Parents too can be adversely affected because of the extra burden imposed on them by their child’s poor sleep, and the disruption of their own sleep.17 Despite this, help may not be sought or adequately provided even in extreme circumstances18 such that opportunities for successful treatment are missed. In some cases, help for sleep disorders may not be sought or offered because it is believed that behavioural treatments for the sleep problems in children with a neurodevelopmental disorder are unlikely to be effective; this has been shown not to be the case.19
This paper reviews the basic aspects of sleep disorders in children with Down syndrome. Based on the findings in a US National Survey,20 it has been claimed that, compared with other children with special health care needs, those with this condition have a greater number of comorbid conditions, unmet needs (including those of a medical nature), and adverse family effects. Developmental and behavioural problems, as well as impaired quality of life, of children with Down syndrome have also been reported;21 the question arises, therefore, ‘What contribution is made by the children’s sleep disorders to these various difficulties?’
Reports of Sleep Disturbance in Children with Down Syndrome
Parents have consistently reported sleep problems in children with Down syndrome. In their 1982 publication Richman et al.22 concentrated on bedtime settling and night-waking problems, which they claimed were particularly common in the condition. Silverman’s 1988 review23 drew attention to obstructive sleep apnoea (OSA) in children with Down syndrome, soon after which details of the disordered respiratory physiology involved were reported.24 Since that time, surveys have consistently reported the three basic types of sleep problems,25–27 that is sleeplessness/insomnia, excessive daytime sleepiness, and parasomnias (unusual behaviours, experiences, or physical events associated with sleep). Features suggesting OSA are often mentioned. Daytime behavioural disturbance and maternal stress have been linked with these sleep problems.28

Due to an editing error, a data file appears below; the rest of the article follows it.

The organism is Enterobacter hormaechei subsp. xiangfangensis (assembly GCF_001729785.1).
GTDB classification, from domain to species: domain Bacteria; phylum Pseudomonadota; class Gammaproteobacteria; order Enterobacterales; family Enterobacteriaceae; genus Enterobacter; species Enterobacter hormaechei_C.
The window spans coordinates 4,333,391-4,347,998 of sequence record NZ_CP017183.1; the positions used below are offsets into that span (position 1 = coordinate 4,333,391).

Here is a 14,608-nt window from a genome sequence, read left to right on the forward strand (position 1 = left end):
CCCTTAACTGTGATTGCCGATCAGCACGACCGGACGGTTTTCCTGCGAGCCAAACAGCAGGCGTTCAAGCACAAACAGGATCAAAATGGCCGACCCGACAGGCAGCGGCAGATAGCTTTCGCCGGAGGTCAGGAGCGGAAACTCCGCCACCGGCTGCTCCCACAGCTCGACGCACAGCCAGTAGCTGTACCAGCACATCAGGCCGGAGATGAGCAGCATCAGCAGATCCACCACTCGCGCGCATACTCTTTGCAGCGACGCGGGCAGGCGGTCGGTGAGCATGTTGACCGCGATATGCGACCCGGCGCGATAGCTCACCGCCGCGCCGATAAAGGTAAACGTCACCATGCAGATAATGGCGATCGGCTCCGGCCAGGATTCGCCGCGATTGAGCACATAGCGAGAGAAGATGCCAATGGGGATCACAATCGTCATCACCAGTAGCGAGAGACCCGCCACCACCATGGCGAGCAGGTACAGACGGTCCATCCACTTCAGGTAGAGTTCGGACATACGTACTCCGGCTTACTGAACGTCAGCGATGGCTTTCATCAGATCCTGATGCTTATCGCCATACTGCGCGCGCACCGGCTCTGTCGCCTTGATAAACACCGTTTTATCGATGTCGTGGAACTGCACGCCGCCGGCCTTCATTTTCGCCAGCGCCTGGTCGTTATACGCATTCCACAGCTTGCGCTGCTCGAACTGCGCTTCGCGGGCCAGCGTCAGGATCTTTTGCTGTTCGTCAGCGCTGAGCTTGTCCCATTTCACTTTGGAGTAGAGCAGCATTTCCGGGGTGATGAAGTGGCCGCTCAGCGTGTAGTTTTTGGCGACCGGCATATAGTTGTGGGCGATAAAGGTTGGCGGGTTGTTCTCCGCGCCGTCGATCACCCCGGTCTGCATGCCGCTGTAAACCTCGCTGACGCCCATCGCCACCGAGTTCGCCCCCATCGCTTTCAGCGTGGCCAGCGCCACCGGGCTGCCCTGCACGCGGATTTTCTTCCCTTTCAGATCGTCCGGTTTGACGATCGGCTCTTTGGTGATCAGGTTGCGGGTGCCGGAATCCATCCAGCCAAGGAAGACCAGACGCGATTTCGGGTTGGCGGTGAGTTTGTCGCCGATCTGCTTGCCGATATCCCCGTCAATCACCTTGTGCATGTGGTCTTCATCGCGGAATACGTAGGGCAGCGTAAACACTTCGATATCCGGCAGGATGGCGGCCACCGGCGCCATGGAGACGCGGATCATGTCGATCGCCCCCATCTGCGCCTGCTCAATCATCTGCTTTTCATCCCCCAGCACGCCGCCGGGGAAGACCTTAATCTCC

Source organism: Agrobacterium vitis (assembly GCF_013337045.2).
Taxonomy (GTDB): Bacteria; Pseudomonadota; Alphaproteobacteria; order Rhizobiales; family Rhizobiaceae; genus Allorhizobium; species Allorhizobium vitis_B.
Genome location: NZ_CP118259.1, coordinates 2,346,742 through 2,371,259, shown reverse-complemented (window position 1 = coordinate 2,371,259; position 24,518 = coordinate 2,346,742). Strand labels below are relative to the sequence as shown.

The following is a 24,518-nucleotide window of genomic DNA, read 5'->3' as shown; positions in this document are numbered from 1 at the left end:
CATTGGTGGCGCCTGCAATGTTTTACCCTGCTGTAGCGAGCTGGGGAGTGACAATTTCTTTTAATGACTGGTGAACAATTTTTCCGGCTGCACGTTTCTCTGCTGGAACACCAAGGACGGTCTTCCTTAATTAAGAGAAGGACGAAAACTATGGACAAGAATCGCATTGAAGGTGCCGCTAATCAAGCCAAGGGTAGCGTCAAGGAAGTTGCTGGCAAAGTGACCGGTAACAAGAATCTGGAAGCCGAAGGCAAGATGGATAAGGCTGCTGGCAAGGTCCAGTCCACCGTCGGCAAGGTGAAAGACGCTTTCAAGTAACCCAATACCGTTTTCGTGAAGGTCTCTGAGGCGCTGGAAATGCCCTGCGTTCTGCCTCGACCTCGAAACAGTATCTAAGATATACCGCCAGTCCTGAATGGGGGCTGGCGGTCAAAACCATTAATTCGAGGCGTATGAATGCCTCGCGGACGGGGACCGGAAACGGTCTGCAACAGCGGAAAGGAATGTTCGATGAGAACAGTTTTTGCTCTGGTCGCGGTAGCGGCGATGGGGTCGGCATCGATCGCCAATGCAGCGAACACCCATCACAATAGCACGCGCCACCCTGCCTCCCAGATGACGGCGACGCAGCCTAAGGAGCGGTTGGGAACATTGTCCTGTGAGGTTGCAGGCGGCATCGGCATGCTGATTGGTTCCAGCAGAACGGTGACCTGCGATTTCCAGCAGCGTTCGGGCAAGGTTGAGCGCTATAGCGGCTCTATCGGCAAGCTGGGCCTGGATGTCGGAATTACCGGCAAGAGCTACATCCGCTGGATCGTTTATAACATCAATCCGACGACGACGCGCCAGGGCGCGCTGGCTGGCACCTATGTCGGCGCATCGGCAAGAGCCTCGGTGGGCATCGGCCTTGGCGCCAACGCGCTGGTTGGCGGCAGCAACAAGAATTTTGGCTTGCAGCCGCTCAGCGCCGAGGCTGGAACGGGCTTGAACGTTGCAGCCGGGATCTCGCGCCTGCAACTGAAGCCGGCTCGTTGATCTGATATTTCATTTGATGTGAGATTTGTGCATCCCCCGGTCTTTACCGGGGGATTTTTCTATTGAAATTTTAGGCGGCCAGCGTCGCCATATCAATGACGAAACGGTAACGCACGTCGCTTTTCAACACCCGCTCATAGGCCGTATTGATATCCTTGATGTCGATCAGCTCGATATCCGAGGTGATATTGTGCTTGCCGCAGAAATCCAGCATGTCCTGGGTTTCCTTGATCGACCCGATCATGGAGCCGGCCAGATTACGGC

Sleeplessness/insomnia usually takes the form of difficulty settling to sleep at bedtime and/or troublesome waking during the night, or early-morning waking. In children, excessive daytime sleepiness can manifest itself as disturbed behaviour including attention-deficit–hyperactive disorder-type symptoms. Parasomnias, which take many forms, are commonly confused with each other, especially those of a dramatic nature.29
A recent comprehensive review of sleep disturbance in children with multiple disabilities by Tietze et al.30 included estimates of the relative prevalence rates (based mainly on parental reports) in various groups of children, including children with Down syndrome. Compared with the rate in typically developing children, overall rates reported for children with Down syndrome have varied from 31% to 54%. This increased rate was generally similar to that reported in other learning disability* syndromes (although particularly high rates are given for some neurodevelopmental disorders such as Smith–Magenis syndrome and, to a lesser extent, Angelman syndrome). These comparisons are interesting, but the relatively few studies (methodologically diverse in nature) on which the findings are based illustrate the need for more detailed enquiries concerned with sleep disturbance in neurodevelopmental disorders in general.
A parental report that their child has a sleep problem is only the starting point in the process of providing help and advice; identification of the child’s sleep disorder is required. The distinction between sleep problems and sleep disorders is crucial although not always appreciated. There are the three basic sleep problems, as mentioned above, but over 80 sleep disorders (i.e. possible underlying psychological or physical causes of these sleep problems) are now described in the International Classification of Sleep Disorders.3 Choice of treatment and also prognosis depends essentially on the child’s sleep disorder, not the reported problem. Attempts to treat the problem without accurate diagnosis of the underlying cause are likely to be unsuccessful.